Like the macaron, the madeleine is another iconic French sweet and, also like the macaron, everyone and their maman claims to have the most correct recipe and method for turning out a perfect little dessert. Madeleines are essentially individual butter cakes baked in a distinctive shell-shaped mold and, as cakes tend to do, these little guys like to rise--hence the hump debate. Some contend that a madeleine is not really a madeleine at all if it does not rise such that a distinctive hump forms on the non-scalloped side of the cake. Others maintain that the hump is unsophisticated, and that REAL French would never eat a humped madeleine.
Me? I like the hump. I think it makes them distinctive, and also makes them seem a bit larger, so you're probably less likely to gobble down 5 at a time. Hopefully. I wasn't so lucky. Anyways, I tried to find a madeleine recipe from a pastry class I took in Paris awhile back but it seems to be lost, so I can't tell you where that chef stood with regards to the hump. But I did find an excellent recipe from David Leibovitz (French enough to count :) ) and you can read more of his take on the hump here. Essentially, he claims that it boils down to the use of baking powder, so feel free to omit it in this recipe if you'd like.
In the immortal words of Fergie, "My hump, my hump, my hump."
You will need a madeleine pan for this recipe. The tart pan and madeleine pan I brought back from Paris with me are definitely some of my prized possessions. Although I'm sure it's possible to order all of these things online straight from La Belle France these days, I just felt special knowing my purchases from E. Dehillerin were wrapped up nicely in brown paper and tucked into my suitcase for the trip back to the States. Amazon offers several and I would absolutely recommend a non-stick variety so you don't end up flinging madeleines across the kitchen as you try to unmold them like some people. Not me. That would never happen to me.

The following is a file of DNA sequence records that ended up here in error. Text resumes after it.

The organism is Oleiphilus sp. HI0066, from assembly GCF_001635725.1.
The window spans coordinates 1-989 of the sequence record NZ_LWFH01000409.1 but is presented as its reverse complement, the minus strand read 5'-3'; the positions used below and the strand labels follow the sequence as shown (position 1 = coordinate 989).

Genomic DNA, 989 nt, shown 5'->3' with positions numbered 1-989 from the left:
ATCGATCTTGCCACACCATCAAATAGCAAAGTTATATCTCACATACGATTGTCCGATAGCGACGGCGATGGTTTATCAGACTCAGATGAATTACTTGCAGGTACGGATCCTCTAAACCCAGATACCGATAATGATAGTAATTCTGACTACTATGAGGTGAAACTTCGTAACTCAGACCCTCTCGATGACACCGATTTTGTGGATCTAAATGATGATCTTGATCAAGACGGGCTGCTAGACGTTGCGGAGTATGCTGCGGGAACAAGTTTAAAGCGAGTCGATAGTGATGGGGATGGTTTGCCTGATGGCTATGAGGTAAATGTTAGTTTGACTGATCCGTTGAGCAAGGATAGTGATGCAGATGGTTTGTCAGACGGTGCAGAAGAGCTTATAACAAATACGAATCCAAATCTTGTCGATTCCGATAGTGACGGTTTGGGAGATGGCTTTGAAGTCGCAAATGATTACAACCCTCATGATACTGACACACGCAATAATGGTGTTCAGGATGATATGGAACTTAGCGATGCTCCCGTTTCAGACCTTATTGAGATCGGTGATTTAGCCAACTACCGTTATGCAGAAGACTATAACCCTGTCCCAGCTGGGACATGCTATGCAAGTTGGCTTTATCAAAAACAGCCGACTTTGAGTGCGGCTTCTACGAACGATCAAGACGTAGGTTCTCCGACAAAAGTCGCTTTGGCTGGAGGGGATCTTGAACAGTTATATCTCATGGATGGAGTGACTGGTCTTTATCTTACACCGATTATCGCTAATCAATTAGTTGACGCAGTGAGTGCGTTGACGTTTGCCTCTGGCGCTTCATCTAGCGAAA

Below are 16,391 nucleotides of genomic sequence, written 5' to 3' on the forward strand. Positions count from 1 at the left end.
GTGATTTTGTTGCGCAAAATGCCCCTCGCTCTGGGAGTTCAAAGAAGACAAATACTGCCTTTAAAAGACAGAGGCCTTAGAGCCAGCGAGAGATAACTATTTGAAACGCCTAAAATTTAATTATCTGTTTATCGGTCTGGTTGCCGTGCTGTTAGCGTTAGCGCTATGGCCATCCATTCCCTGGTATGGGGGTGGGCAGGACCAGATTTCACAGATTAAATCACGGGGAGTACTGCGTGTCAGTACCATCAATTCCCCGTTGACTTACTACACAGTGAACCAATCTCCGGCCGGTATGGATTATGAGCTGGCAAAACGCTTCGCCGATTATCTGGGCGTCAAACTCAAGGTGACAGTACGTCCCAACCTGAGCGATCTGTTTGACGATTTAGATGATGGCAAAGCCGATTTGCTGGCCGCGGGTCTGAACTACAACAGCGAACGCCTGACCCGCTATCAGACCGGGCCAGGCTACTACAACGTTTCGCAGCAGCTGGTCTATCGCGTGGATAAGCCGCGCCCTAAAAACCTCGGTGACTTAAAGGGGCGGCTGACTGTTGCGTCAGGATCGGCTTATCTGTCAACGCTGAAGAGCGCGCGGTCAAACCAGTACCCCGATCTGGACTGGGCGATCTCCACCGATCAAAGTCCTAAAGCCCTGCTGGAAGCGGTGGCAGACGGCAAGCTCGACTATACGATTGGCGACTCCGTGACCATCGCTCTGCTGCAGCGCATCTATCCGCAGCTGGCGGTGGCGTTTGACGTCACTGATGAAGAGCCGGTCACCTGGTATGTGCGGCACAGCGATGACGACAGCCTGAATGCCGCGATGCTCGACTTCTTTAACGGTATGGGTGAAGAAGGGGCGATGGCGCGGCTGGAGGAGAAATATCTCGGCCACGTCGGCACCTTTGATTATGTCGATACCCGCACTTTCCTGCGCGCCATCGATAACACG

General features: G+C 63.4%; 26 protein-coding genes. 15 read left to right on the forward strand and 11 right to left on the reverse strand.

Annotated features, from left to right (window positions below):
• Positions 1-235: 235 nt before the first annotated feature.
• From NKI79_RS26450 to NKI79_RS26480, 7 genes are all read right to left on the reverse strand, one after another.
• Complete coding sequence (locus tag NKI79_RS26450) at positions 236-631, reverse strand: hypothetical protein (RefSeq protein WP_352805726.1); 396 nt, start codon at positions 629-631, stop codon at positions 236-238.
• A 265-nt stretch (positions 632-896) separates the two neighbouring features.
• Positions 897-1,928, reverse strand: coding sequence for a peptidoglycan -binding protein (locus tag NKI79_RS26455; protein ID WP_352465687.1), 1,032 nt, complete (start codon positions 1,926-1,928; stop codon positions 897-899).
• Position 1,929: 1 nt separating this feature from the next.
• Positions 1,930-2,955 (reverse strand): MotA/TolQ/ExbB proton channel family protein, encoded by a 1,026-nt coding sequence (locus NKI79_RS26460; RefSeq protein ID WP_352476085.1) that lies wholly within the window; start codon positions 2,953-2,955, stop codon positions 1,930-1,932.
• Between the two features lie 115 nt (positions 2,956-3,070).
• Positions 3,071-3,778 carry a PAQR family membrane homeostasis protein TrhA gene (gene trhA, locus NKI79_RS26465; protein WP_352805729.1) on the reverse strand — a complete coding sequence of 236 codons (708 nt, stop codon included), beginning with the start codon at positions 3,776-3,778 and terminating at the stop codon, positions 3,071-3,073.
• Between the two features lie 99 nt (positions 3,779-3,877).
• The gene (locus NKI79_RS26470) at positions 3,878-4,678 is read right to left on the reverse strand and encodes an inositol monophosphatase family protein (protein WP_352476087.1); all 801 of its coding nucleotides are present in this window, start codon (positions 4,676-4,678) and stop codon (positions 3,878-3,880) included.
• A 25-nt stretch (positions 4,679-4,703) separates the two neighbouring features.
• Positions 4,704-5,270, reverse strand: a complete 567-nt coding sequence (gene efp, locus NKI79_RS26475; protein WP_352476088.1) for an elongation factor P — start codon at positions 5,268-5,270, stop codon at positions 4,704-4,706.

A couple of notes: If you do use baking powder, you may only want to fill your molds 1/2-full or less rather than the recommended 3/4 unless you want mondo madeleines. If I made these again I would probably add honey or vanilla to balance the lemon flavor--let me know how it goes if you try this! I prefer my madeleines au naturel, but David's recipe adds a lemon glaze which I've included below in case you want to give it a whirl.
3 large eggs, at room temperature
2/3 cup (130g) granulated sugar
rounded 1/8 teaspoon salt
1 1/4 cup (175g) flour
1 teaspoon baking powder (optional)
zest of one small lemon
9 tablespoons (120g) unsalted butter, melted and cooled to room temperature, plus additional melted butter for preparing the molds
3/4 cup (150g) powdered sugar
1 tablespoon freshly-squeezed lemon juice
2 tablespoons water
1. Brush the indentations of a madeleine mold with melted butter. Dust with flour, tap off any excess, and place in the fridge or freezer.
2. In the bowl of a standing electric mixer, whip the eggs, granulated sugar, and salt for 5 minutes until frothy and thickened.
3. Spoon the flour and baking powder, if using, into a sifter or mesh strainer and use a spatula to fold in the flour as you sift it over the batter. (Rest the bowl on a damp towel to help steady it for you.)
4. Add the lemon zest to the cooled butter, then dribble the butter into the batter, a few spoonfuls at a time, while simultaneously folding to incorporate the butter. Fold just until all the butter is incorporated.
5. Cover the bowl and refrigerate for at least 1 hour. (Batter can be chilled for up to 12 hours.)
6. To bake the madeleines, preheat the oven to 425 degrees.
7. Plop enough batter in the center of each indentation with enough batter which you think will fill it by 3/4′s (you’ll have to eyeball it, but it’s not brain-surgery so don’t worry if you’re not exact.) Do not spread it.
8. Bake for 8-9 minutes or until the cakes just feel set. While the cakes are baking, make a glaze in a small mixing bowl by stirring together the powdered sugar, lemon juice, and water until smooth.
9. Remove from the oven and tilt the madeleines out onto a cooling rack. The moment they’re cool enough to handle, dip each cake in the glaze, turning them over to make sure both sides are coated and scrape off any excess with a dull knife. After dipping, rest each one back on the cooking rack, scalloped side up, until the cakes are cool and the glaze has firmed up.
Storage: Glazed madeleines are best left uncovered, or not tightly-wrapped; they’re best eaten the day they’re made. They can be kept in a container for up to three days after baking, if necessary. I don’t recommend freezing them since the glaze will melt.